We need to use only provided digits, so it is better to manipulate with digits indexes and not the digits itself. To do so we need a sorted list of unique digits.

If we reach the last digit then start with index 0.

Check for corner cases: 60 minutes and 24 hours.

The smallest time in a day has all four indexes equal 0.

Solution is very straightforward and beats 100% Python solutions with 39 ms.

```
def nextClosestTime(self, time):
ctime = time[0:2] + time[3:5] # split time into an array of chars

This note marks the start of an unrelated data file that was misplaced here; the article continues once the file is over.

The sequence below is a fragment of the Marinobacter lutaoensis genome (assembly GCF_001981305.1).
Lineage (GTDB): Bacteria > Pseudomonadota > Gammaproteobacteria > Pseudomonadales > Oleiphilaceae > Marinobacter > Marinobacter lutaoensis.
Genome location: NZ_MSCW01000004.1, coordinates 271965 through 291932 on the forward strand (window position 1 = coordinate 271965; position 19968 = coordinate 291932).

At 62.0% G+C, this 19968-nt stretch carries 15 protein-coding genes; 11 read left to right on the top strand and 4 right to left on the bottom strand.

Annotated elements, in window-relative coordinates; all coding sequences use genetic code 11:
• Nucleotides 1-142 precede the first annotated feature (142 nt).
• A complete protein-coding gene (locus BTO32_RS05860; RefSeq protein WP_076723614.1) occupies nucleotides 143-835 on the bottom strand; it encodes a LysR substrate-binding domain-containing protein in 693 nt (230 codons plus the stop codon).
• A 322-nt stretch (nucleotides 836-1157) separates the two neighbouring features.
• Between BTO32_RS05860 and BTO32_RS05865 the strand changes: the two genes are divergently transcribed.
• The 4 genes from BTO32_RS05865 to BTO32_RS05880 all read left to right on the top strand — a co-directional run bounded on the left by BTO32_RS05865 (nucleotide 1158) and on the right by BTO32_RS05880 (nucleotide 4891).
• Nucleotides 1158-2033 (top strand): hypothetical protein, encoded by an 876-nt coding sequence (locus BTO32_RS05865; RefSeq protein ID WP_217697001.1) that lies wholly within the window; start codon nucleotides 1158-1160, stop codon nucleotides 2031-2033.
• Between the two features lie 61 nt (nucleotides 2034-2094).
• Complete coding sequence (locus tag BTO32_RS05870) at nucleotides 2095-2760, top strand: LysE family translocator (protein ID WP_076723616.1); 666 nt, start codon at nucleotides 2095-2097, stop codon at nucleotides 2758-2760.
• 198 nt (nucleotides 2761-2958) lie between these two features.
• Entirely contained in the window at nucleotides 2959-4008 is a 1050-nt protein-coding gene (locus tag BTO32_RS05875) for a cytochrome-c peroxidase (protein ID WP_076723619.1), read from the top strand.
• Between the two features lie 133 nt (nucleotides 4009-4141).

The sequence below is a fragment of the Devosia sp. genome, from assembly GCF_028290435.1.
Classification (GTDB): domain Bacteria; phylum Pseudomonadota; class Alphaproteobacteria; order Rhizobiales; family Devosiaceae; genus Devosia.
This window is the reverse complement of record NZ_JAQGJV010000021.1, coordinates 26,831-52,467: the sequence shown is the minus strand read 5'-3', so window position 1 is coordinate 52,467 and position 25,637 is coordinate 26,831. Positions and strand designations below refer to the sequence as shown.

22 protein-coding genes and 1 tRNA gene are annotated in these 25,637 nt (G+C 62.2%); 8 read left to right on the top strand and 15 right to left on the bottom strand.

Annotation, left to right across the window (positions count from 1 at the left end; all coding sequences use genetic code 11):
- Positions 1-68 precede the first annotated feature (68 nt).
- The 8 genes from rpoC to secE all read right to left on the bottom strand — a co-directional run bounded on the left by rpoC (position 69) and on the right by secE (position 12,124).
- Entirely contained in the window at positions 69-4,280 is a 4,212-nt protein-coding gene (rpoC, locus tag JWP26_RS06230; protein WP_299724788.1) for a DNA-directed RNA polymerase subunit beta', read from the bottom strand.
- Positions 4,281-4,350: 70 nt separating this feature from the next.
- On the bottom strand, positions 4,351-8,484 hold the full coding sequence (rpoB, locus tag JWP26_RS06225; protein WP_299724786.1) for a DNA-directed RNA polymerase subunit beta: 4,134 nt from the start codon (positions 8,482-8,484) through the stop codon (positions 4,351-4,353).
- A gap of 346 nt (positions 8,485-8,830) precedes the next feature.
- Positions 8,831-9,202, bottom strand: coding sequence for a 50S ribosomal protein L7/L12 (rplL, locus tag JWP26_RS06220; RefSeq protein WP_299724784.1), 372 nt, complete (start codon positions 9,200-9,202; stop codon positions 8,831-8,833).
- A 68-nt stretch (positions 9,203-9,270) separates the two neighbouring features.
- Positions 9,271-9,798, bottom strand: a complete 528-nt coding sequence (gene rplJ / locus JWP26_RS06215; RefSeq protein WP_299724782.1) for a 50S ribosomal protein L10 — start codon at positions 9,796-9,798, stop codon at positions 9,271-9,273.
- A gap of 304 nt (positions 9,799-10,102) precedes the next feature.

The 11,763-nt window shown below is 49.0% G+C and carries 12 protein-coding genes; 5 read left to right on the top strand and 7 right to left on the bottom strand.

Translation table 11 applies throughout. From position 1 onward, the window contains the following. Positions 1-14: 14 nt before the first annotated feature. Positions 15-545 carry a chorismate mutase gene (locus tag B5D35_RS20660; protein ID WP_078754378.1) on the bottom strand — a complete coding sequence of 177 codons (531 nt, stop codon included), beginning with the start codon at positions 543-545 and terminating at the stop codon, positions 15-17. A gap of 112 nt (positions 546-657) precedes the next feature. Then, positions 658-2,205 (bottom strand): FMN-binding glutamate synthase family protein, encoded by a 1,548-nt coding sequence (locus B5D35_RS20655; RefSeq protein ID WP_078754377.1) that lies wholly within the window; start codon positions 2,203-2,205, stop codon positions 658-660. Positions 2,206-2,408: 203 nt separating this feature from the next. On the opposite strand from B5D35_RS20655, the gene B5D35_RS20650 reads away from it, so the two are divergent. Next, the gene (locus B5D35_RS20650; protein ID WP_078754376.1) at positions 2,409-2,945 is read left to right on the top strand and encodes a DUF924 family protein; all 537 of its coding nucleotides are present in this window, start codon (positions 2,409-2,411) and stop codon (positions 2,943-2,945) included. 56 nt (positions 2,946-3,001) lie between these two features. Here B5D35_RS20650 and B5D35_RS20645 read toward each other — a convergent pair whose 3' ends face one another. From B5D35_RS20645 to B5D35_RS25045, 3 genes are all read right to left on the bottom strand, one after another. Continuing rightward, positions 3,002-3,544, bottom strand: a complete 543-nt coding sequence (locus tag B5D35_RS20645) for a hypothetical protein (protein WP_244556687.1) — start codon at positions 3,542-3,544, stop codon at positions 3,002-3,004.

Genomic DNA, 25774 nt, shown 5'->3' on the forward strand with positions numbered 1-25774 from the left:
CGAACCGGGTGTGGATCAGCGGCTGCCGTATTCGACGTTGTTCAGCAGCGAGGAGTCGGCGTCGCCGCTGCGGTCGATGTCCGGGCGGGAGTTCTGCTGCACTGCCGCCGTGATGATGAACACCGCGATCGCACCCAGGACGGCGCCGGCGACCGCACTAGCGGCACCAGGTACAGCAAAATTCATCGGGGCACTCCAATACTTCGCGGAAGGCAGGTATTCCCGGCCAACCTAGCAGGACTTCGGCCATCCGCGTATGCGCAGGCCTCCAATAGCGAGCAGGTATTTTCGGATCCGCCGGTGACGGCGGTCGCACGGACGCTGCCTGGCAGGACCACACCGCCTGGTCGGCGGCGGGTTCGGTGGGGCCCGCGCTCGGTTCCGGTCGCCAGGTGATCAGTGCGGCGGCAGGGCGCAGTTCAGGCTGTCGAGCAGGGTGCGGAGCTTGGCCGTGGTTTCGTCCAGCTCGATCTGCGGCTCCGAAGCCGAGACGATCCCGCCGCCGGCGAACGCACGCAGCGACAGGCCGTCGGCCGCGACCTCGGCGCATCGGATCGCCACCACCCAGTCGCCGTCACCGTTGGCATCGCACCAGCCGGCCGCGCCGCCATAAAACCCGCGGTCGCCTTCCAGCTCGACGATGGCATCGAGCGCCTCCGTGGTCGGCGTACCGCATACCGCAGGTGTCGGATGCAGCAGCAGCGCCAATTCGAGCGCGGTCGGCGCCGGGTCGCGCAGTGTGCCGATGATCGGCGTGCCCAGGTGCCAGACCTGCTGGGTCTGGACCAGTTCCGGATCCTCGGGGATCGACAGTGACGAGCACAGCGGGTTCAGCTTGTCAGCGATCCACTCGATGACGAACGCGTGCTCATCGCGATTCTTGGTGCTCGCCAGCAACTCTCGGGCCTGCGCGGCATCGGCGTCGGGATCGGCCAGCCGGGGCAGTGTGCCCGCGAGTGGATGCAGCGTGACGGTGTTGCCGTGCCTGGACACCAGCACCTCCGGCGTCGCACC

d = sorted(list(set(ctime))) # sorted list of unique digits
i = list(map(d.index, ctime)) # indexes of digits in time
n = len(d) # number of digits
i[3] += 1
if i[3] >= n:
i[3] = 0
i[2] += 1
if i[2] >= n or d[i[2]] >= '6':
i[2] = 0
i[1] += 1
if i[1] >= n or d[i[0]] == '2' and d[i[1]] >= '4':
i[1] = 0
i[0] += 1
if i[0] >= n or i[1] >= n or d[i[0]] >= '3' or d[i[0]] == '2' and d[i[1]] >= '4':
i[0] = 0
return d[i[0]] + d[i[1]] + ':' + d[i[2]] + d[i[3]]
```